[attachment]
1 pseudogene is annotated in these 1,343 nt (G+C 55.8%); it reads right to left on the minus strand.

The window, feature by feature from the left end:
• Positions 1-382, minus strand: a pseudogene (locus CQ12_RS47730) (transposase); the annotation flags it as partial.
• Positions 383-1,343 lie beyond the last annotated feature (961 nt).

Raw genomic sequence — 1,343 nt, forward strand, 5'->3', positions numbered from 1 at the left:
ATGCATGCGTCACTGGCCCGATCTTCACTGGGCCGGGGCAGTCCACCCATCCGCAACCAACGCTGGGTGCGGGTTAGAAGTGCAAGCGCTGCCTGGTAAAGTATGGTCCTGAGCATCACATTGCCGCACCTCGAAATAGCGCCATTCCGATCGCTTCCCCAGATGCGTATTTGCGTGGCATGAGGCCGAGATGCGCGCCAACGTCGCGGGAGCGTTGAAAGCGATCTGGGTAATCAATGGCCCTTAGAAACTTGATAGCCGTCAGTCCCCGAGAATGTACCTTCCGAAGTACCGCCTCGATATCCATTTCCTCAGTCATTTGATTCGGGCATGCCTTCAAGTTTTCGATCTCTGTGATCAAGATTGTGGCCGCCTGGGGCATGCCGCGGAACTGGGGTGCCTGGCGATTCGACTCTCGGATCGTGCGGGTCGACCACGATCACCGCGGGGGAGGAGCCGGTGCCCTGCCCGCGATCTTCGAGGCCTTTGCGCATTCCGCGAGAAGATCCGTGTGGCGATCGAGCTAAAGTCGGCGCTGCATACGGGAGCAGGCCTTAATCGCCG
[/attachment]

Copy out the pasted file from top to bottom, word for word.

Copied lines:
1 pseudogene is annotated in these 1,343 nt (G+C 55.8%); it reads right to left on the minus strand.

The window, feature by feature from the left end:
• Positions 1-382, minus strand: a pseudogene (locus CQ12_RS47730) (transposase); the annotation flags it as partial.
• Positions 383-1,343 lie beyond the last annotated feature (961 nt).

Raw genomic sequence — 1,343 nt, forward strand, 5'->3', positions numbered from 1 at the left:
ATGCATGCGTCACTGGCCCGATCTTCACTGGGCCGGGGCAGTCCACCCATCCGCAACCAACGCTGGGTGCGGGTTAGAAGTGCAAGCGCTGCCTGGTAAAGTATGGTCCTGAGCATCACATTGCCGCACCTCGAAATAGCGCCATTCCGATCGCTTCCCCAGATGCGTATTTGCGTGGCATGAGGCCGAGATGCGCGCCAACGTCGCGGGAGCGTTGAAAGCGATCTGGGTAATCAATGGCCCTTAGAAACTTGATAGCCGTCAGTCCCCGAGAATGTACCTTCCGAAGTACCGCCTCGATATCCATTTCCTCAGTCATTTGATTCGGGCATGCCTTCAAGTTTTCGATCTCTGTGATCAAGATTGTGGCCGCCTGGGGCATGCCGCGGAACTGGGGTGCCTGGCGATTCGACTCTCGGATCGTGCGGGTCGACCACGATCACCGCGGGGGAGGAGCCGGTGCCCTGCCCGCGATCTTCGAGGCCTTTGCGCATTCCGCGAGAAGATCCGTGTGGCGATCGAGCTAAAGTCGGCGCTGCATACGGGAGCAGGCCTTAATCGCCG